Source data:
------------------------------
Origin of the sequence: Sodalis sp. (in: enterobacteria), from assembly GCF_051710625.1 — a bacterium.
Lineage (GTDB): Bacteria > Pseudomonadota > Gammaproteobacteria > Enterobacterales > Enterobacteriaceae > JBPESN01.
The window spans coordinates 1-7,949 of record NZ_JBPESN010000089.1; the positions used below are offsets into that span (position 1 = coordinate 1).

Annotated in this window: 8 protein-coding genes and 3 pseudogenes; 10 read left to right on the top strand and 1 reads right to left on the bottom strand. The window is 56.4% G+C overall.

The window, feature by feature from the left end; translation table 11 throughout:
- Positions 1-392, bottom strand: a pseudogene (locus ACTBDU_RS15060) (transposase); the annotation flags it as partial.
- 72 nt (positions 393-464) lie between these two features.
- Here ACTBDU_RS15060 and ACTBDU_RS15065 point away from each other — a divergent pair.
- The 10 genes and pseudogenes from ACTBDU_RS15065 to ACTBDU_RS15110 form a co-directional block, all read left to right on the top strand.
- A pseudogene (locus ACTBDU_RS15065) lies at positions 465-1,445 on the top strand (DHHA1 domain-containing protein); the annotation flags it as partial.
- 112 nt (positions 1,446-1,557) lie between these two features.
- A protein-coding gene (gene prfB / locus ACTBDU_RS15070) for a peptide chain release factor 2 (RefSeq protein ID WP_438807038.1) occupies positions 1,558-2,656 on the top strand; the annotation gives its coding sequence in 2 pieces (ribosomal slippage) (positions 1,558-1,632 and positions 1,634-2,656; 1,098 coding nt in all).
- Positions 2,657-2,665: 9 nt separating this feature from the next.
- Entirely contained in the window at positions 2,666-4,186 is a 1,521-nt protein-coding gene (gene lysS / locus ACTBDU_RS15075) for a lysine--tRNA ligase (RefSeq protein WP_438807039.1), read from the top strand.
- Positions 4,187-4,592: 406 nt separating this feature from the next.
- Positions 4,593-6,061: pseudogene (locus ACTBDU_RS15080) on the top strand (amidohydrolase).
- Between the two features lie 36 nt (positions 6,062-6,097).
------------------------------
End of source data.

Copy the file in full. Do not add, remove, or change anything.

Origin of the sequence: Sodalis sp. (in: enterobacteria), from assembly GCF_051710625.1 — a bacterium.
Lineage (GTDB): Bacteria > Pseudomonadota > Gammaproteobacteria > Enterobacterales > Enterobacteriaceae > JBPESN01.
The window spans coordinates 1-7,949 of record NZ_JBPESN010000089.1; the positions used below are offsets into that span (position 1 = coordinate 1).

Annotated in this window: 8 protein-coding genes and 3 pseudogenes; 10 read left to right on the top strand and 1 reads right to left on the bottom strand. The window is 56.4% G+C overall.

The window, feature by feature from the left end; translation table 11 throughout:
- Positions 1-392, bottom strand: a pseudogene (locus ACTBDU_RS15060) (transposase); the annotation flags it as partial.
- 72 nt (positions 393-464) lie between these two features.
- Here ACTBDU_RS15060 and ACTBDU_RS15065 point away from each other — a divergent pair.
- The 10 genes and pseudogenes from ACTBDU_RS15065 to ACTBDU_RS15110 form a co-directional block, all read left to right on the top strand.
- A pseudogene (locus ACTBDU_RS15065) lies at positions 465-1,445 on the top strand (DHHA1 domain-containing protein); the annotation flags it as partial.
- 112 nt (positions 1,446-1,557) lie between these two features.
- A protein-coding gene (gene prfB / locus ACTBDU_RS15070) for a peptide chain release factor 2 (RefSeq protein ID WP_438807038.1) occupies positions 1,558-2,656 on the top strand; the annotation gives its coding sequence in 2 pieces (ribosomal slippage) (positions 1,558-1,632 and positions 1,634-2,656; 1,098 coding nt in all).
- Positions 2,657-2,665: 9 nt separating this feature from the next.
- Entirely contained in the window at positions 2,666-4,186 is a 1,521-nt protein-coding gene (gene lysS / locus ACTBDU_RS15075) for a lysine--tRNA ligase (RefSeq protein WP_438807039.1), read from the top strand.
- Positions 4,187-4,592: 406 nt separating this feature from the next.
- Positions 4,593-6,061: pseudogene (locus ACTBDU_RS15080) on the top strand (amidohydrolase).
- Between the two features lie 36 nt (positions 6,062-6,097).